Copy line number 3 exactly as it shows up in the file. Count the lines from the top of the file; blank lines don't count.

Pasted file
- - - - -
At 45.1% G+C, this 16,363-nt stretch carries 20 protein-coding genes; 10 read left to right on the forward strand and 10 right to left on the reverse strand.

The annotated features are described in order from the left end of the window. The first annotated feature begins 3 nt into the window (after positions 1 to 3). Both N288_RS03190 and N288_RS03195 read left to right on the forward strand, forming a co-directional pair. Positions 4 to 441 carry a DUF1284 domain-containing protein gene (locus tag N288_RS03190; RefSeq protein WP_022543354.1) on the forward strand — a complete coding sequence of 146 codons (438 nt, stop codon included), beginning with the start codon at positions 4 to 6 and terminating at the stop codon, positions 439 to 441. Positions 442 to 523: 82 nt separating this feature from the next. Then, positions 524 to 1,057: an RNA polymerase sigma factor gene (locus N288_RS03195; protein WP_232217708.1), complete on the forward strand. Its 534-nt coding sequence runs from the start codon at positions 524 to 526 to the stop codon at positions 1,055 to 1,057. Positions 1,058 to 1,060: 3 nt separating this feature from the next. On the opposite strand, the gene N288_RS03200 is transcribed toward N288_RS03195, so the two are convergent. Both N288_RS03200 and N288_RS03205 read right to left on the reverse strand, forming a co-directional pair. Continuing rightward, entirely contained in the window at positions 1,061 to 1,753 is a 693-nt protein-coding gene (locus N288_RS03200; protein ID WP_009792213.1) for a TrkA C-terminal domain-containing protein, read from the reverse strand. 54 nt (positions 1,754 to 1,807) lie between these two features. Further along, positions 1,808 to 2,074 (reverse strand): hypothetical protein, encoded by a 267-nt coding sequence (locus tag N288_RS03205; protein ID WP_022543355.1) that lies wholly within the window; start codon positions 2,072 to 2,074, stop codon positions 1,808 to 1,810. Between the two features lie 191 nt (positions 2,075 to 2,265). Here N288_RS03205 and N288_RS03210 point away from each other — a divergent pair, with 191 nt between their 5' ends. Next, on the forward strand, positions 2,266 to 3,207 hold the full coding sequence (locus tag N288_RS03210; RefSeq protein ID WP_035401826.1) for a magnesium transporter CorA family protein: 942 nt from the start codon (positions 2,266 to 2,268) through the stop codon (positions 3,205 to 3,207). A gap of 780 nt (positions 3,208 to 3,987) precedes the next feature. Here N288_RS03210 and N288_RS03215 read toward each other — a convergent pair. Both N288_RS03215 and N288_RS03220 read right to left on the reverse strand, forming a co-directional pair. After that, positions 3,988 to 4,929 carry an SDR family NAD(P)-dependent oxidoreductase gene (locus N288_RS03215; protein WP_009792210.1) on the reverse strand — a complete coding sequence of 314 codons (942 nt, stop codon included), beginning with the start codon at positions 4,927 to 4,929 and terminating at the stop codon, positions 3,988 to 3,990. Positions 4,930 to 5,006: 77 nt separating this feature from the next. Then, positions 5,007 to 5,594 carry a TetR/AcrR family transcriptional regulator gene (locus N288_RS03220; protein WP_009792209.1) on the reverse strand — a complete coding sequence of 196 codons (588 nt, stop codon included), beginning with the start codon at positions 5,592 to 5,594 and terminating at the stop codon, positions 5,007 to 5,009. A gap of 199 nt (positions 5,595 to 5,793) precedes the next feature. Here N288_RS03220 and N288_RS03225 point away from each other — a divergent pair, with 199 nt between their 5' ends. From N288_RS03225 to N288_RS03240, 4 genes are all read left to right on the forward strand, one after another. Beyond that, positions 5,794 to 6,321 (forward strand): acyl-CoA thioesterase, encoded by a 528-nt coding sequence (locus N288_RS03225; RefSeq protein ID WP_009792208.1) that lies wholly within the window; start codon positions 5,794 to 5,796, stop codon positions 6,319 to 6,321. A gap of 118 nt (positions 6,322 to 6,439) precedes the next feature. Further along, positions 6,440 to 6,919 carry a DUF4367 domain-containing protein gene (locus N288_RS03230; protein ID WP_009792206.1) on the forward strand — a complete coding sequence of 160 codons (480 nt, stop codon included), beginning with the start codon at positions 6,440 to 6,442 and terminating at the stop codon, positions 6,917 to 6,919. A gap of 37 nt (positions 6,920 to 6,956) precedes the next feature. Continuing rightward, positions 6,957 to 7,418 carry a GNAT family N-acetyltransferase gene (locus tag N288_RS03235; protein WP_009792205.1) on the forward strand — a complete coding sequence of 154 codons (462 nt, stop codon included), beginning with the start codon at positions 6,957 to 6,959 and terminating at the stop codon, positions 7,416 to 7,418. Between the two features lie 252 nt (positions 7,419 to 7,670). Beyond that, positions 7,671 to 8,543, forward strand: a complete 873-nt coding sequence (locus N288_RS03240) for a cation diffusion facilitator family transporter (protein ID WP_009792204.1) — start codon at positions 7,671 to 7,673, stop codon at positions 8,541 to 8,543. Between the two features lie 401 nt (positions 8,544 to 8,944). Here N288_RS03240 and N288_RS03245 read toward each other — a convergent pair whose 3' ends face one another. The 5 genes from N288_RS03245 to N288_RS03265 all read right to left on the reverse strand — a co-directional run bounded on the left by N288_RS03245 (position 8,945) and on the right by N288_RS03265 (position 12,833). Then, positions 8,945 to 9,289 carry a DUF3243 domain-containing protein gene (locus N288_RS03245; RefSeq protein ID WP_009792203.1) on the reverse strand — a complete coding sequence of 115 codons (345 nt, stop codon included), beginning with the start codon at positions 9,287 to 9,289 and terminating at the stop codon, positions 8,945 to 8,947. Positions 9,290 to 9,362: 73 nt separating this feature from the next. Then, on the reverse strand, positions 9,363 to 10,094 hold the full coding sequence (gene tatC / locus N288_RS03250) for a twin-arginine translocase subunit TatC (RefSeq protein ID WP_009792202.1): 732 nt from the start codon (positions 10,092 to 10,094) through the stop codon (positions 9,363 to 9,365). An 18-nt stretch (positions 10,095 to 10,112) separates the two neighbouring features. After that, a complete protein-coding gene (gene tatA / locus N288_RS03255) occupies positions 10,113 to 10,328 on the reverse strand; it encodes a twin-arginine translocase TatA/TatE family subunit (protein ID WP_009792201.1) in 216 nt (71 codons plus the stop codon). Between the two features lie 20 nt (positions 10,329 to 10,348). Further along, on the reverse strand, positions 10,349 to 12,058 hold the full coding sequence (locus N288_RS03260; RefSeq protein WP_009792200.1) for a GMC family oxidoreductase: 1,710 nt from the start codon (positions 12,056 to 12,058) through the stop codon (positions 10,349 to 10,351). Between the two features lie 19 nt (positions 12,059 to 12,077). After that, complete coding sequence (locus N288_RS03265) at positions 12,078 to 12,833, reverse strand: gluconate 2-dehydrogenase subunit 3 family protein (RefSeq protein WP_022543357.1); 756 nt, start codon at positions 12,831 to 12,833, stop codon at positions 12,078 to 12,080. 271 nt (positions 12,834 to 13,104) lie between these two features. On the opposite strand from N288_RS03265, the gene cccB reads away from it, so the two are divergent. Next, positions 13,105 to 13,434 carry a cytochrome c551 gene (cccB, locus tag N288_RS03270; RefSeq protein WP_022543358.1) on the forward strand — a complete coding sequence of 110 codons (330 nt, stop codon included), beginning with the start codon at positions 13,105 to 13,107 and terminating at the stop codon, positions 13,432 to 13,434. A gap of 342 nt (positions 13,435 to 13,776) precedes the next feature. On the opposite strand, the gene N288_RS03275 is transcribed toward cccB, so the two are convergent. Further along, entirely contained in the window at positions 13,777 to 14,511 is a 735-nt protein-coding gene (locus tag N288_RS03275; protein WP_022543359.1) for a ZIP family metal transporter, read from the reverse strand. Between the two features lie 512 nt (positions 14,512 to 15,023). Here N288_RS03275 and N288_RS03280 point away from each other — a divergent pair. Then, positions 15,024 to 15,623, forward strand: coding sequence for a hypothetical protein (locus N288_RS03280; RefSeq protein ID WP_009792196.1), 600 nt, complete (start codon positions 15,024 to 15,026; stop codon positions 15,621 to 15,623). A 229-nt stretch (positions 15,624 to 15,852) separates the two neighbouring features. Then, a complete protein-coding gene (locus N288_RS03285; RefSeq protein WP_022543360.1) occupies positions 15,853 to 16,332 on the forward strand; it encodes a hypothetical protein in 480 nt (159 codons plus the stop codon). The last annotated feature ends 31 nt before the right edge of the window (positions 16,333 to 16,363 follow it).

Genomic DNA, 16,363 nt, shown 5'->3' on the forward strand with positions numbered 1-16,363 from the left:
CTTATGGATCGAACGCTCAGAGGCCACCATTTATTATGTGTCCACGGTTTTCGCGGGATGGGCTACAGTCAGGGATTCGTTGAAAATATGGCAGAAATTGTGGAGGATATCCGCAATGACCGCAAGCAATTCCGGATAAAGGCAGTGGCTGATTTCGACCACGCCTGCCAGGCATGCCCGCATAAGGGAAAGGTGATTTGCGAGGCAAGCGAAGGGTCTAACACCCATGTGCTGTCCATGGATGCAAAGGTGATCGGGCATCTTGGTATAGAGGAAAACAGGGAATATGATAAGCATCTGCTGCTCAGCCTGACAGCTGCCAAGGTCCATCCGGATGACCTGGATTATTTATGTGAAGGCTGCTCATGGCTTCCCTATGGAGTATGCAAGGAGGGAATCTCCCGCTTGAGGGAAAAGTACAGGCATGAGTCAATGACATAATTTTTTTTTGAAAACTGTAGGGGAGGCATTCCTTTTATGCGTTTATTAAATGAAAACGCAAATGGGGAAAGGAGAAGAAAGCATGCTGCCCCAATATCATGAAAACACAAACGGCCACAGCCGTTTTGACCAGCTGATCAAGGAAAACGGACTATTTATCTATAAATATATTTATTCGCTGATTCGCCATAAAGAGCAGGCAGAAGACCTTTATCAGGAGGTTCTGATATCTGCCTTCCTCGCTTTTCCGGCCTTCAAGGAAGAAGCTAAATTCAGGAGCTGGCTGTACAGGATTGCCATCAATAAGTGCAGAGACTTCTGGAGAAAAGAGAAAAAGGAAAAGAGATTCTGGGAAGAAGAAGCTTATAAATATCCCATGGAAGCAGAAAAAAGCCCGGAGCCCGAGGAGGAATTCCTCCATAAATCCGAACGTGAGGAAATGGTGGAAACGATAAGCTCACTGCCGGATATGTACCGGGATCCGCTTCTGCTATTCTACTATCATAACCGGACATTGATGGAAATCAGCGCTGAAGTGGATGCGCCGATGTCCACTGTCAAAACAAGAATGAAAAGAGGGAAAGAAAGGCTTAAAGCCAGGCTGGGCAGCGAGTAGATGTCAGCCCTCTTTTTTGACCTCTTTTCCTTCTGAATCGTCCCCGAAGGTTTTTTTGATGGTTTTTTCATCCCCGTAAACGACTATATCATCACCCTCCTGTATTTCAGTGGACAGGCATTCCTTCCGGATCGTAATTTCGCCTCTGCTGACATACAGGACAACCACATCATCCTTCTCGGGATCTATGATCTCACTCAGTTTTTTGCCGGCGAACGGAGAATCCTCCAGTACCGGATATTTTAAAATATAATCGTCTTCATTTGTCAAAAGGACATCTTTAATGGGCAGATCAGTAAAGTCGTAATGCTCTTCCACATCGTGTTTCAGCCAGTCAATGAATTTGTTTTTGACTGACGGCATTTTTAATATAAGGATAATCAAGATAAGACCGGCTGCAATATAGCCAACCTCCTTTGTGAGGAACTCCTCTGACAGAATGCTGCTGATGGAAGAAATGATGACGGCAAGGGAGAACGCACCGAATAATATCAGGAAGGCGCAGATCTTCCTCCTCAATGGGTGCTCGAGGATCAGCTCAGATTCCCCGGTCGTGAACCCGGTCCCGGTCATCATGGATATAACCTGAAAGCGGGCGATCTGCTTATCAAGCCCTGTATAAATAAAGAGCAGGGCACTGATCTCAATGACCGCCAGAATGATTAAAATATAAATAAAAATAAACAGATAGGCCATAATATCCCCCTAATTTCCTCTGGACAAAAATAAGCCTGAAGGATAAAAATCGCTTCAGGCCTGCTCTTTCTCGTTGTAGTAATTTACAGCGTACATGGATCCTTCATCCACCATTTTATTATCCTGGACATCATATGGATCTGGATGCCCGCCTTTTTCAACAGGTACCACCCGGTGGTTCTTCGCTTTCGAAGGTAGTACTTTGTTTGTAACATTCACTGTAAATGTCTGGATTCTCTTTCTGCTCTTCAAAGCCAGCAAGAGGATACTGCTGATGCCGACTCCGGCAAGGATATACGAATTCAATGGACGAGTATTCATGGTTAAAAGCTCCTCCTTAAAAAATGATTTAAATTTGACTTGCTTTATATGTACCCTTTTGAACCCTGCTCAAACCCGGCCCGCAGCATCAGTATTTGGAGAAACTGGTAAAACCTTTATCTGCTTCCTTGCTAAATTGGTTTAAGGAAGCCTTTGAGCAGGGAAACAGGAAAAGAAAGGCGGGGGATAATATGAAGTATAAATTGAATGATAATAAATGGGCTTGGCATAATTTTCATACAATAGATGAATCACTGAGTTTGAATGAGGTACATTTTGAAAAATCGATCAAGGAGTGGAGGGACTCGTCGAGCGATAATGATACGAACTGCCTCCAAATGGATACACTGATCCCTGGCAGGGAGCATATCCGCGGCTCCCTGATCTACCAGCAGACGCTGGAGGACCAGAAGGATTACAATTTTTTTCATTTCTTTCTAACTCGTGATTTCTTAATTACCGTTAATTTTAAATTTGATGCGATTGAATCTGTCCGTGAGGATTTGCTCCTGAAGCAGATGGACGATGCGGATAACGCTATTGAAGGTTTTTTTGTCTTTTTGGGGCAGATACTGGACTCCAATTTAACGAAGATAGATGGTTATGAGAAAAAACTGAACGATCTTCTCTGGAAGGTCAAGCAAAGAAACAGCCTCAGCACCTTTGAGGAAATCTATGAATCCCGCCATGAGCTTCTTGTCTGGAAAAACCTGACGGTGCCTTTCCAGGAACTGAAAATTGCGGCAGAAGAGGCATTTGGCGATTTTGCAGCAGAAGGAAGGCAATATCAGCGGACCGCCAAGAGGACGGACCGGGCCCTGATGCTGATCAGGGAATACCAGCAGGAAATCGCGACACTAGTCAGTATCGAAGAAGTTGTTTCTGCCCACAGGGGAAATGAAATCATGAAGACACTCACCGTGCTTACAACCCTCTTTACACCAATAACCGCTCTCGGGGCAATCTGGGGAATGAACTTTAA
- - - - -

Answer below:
Genomic DNA, 16,363 nt, shown 5'->3' on the forward strand with positions numbered 1-16,363 from the left: